To get more technical detail read the next 3 sections. After them, I write about my solution for live streaming.

HLS with multi-bitrate transcoding

Then, we’ve tried to deliver HD video in HLS protocol with minimal delay — approximately 8 seconds. It’s required powerful AWS EC2 instance — c4.8xlarge.

So, the cost to scale-out is too high. To process one Live-Stream we’ve required 1 CPU!

BTW we’ve also tried c3.xlarge, c3.xlarge, m3.xlarge and m4.large instances.

And we’ve tried the second approach.

HLS with single-bitrate transcoding

And it works! The Backend handles 100 concurrent LiveStreams with minimal delay — around 8 seconds.

As you guess, it’s not what one expects from LiveStream.

So, we’ve tried the third approach.

Learned lesson: multi-bitrate transcoding produces too much load to a server.

RTMP without transcoding

This approach shows the best performance! Delay with 100 concurrent LiveStream was around 5 seconds!

Also, without transcoding, we can scale-out smoothly to provide the best performance.

Also, we’ve switched to AWS EC2 instance t2.medium. It works well.

Overview of general video streaming platform architecture, like Periscope, Look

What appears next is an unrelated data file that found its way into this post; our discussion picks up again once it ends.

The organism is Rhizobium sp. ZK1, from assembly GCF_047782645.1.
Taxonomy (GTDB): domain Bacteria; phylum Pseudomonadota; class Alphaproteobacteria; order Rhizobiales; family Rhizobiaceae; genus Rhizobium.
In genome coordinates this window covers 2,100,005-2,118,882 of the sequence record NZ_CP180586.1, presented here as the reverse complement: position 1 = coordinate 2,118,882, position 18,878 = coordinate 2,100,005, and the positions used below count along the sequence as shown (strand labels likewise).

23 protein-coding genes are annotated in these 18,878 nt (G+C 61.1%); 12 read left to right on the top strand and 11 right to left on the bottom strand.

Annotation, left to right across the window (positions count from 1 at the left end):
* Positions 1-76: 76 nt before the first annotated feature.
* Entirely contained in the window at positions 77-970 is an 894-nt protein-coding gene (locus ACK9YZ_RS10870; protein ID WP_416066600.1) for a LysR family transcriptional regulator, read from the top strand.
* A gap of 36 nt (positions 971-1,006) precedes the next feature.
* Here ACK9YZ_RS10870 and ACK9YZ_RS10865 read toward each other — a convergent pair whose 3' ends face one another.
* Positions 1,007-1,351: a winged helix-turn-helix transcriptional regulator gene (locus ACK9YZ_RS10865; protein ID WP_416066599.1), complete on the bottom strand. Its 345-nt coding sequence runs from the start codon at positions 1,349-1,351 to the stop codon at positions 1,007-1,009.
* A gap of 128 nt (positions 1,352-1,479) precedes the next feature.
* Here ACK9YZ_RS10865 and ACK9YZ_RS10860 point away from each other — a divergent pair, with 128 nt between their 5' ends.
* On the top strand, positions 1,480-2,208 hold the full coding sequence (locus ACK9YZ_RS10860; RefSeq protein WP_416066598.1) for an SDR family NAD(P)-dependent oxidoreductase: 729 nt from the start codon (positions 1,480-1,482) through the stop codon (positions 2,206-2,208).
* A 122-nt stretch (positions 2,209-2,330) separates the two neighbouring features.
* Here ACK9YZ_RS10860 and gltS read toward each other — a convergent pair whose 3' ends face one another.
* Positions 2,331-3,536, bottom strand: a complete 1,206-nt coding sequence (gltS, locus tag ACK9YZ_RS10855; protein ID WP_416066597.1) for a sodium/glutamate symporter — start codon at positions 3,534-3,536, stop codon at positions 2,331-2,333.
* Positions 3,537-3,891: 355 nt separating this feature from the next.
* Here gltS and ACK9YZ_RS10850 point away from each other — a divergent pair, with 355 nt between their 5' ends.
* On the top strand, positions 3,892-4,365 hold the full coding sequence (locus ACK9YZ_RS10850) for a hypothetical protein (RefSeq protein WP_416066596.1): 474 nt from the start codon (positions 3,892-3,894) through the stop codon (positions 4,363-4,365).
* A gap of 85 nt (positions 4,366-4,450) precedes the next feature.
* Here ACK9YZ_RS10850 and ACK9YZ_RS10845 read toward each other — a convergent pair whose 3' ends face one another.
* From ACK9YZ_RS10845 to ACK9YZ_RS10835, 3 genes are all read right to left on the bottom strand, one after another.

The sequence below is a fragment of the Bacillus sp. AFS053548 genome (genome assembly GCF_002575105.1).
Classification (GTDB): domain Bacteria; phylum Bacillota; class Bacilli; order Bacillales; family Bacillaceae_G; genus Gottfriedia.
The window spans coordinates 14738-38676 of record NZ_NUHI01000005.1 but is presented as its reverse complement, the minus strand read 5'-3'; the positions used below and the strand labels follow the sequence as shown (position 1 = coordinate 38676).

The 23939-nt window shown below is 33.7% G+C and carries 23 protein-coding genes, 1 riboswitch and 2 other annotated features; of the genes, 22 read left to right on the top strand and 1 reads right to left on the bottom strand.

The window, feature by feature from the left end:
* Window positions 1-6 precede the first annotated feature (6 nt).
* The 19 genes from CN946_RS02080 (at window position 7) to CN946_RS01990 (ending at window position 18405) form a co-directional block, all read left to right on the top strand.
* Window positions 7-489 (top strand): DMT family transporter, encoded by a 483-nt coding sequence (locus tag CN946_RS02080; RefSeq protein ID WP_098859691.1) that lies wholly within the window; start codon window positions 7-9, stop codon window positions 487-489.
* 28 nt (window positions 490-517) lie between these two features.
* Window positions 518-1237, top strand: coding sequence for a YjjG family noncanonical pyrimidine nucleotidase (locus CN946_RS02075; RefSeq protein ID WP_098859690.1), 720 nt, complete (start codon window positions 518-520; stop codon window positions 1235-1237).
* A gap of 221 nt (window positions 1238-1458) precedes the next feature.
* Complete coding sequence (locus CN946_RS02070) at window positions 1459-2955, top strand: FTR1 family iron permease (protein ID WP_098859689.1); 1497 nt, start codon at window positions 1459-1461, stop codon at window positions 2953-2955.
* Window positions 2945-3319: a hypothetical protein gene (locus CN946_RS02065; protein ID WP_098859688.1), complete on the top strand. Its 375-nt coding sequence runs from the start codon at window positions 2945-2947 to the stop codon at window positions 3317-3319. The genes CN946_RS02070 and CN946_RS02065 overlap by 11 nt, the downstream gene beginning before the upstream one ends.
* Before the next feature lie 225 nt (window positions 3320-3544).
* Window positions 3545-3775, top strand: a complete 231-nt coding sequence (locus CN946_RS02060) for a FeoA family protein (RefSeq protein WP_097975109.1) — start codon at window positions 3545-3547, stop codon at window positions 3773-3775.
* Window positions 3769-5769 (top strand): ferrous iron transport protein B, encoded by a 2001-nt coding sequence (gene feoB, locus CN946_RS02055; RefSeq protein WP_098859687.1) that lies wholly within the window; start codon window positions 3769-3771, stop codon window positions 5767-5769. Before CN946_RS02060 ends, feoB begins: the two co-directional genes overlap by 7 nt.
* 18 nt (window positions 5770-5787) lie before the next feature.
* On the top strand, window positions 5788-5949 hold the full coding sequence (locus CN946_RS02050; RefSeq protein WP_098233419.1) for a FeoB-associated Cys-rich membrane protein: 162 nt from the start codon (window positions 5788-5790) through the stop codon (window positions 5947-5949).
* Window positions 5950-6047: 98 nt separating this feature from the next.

• Streaming service;
  • Web Service;
  • Real-time communication service (aka WebSocket service with REST API for a control).

The diagram below describes the system architecture.

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The system architecture

A square is a service, a rounded-square is a message between services, an arrowed line is a link.

A client sends requests to each of the services:

  • To the web service to grant access to the streaming service and the WebSocket;
  • To the streaming service to publish a Live Stream and to subscribe for a Live Stream or a VOD Stream;
  • To the real-time communication to receive messages from web service.

A reason to introduce the real-time communication service is to isolate a publisher-user from a subscriber-user but still to provide a good user experience. A subscriber-user gets a message via WebSocket when a Live-Stream is ready to watch.

What problems have we encountered during development?

  • Adaptive-bitrate streams are too heavy for backend (requires too much CPU-time)
  • It’s reasonable only in the case of VOD Streams or broadcast Live Streams;
  • It’s not reasonable for Short Live-Streams.
  • HLS is too heavy for backend;
  • It’s reasonable only in the case of VOD Streams or broadcasted Live Streams;
  • It’s not reasonable for Short Live-Streams.
  • User’s required good experience of the application flow: requesting stream → waiting for a publisher → watching a live stream.
  • That’s why we require the Real-Time communication service.
  • There is no good guide for our case: a lot of concurrent One-to-One Live Stream.
  • There are a plenty of guides and recipes for tuning RTMP server for Broadcasting one Stream to Many subscribers.
  • Publishing Stream to the server is too hard for a battery of the mobile device.